Take disability for example: in order to be found disabled you can’t be working, but if you’re not working you probably don’t have health insurance which means you probably can’t go see a doctor, which means you probably get good documentation. 

And yet, in order to be found disabled so that you can get Medicare coverage, you have to have good documentation which you can’t get if you can’t get care because you have no health insurance because you have no job when having no job is the whole point of applying for disability benefits. Right? 

So it’s circular, but that’s what we’re doing with all of these apply and approve systems. We’re taking the people who are having the hardest time in our society, and we’re kind of kicking them when they’re down. And we’re saying, “Oh, you’re having a hard time? Prove it. Give us records. Give us evidence.” 

And these are people who don’t have money to get evidence, you know? It may be simply that you could get the evidence from a doctor, but you literally can’t afford to pay to have that doctor print out those records. When we make people apply for any government benefit, what we’re doing is we’re basically saying, “Oh, you need something? You have to prove why you need it.” 

But we don’t do that for other government benefits. For example, people don’t think of the mortgage interest deduction as a benefit, but it is kind of just like every other government benefit, right? If I own a home and I have a mortgage and I’m paying interest, when I file my tax return every year I declare that deduction, and the government sends me a check after April 15. How’s that different than if I claim a housing or a food or a medical benefit? It’s the government sending me money either way. It’s a public benefit.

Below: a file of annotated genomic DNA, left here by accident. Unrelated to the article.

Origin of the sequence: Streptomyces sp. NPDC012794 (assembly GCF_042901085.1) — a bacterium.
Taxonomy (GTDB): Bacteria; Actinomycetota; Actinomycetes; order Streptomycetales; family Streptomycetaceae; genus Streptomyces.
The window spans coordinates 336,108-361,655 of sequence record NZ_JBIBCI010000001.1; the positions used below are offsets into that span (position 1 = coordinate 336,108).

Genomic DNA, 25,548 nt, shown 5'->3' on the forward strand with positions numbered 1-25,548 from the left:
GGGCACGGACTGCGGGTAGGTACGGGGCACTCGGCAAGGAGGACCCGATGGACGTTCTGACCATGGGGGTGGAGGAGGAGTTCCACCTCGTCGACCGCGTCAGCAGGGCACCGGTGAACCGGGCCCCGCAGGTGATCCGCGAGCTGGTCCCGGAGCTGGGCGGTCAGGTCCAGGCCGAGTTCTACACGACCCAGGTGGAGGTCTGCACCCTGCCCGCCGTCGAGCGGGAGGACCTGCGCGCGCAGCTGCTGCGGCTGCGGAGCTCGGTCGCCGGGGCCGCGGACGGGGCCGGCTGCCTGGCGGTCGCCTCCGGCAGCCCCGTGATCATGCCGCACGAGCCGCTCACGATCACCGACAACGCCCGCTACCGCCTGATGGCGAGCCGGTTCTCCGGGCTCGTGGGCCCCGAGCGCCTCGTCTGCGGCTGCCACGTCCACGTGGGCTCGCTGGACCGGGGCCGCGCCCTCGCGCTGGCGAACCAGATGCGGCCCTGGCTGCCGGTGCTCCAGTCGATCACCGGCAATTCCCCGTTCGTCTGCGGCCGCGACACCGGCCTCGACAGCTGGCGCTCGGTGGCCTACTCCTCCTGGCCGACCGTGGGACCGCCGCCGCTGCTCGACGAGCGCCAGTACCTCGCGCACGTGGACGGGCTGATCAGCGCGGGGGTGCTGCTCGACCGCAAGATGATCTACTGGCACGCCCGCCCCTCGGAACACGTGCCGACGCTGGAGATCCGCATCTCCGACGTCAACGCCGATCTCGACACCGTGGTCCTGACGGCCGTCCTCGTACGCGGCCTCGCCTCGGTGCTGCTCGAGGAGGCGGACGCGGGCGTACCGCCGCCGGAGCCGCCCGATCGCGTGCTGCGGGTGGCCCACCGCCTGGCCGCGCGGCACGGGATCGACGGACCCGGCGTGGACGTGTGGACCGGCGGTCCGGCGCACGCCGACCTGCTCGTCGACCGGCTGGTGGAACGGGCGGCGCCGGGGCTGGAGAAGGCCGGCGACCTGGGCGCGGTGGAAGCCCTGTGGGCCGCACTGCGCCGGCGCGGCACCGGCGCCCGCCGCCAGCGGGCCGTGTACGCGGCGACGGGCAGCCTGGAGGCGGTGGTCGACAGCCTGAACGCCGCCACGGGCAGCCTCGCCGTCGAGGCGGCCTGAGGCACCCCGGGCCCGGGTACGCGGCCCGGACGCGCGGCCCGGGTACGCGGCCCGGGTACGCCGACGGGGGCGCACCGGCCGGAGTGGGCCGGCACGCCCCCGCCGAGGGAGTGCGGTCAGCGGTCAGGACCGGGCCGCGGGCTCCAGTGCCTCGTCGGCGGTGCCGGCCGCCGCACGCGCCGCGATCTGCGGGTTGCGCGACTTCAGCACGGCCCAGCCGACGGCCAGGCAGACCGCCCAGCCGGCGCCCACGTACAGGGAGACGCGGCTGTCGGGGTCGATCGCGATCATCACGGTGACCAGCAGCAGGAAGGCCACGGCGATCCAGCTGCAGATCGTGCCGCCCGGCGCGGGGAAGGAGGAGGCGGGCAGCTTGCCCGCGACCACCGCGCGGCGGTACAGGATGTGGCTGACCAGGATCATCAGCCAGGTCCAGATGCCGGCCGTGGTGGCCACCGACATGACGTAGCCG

But there are certain demographics of Americans that ask for the whole mortgage deduction versus that ask for SNAP or WIC, right? And we treat those people differently. I don’t think we should, but we do and I think it’s really terrible because every time you make someone apply for something and you put up barriers, “Fill out this application, fill out this form, do this, don’t miss this deadline,” someone’s going to miss a deadline or not fill out a form right or something, and that keeps people from getting benefits that they really need.


SPENCER: And what people have found in California and other places when it comes to something like homelessness, the best way to get people out of homelessness is not to make them jump through hoops and fill out applications and fulfill all kinds of requirements, the best way to keep someone from being homeless is to literally just give them a home.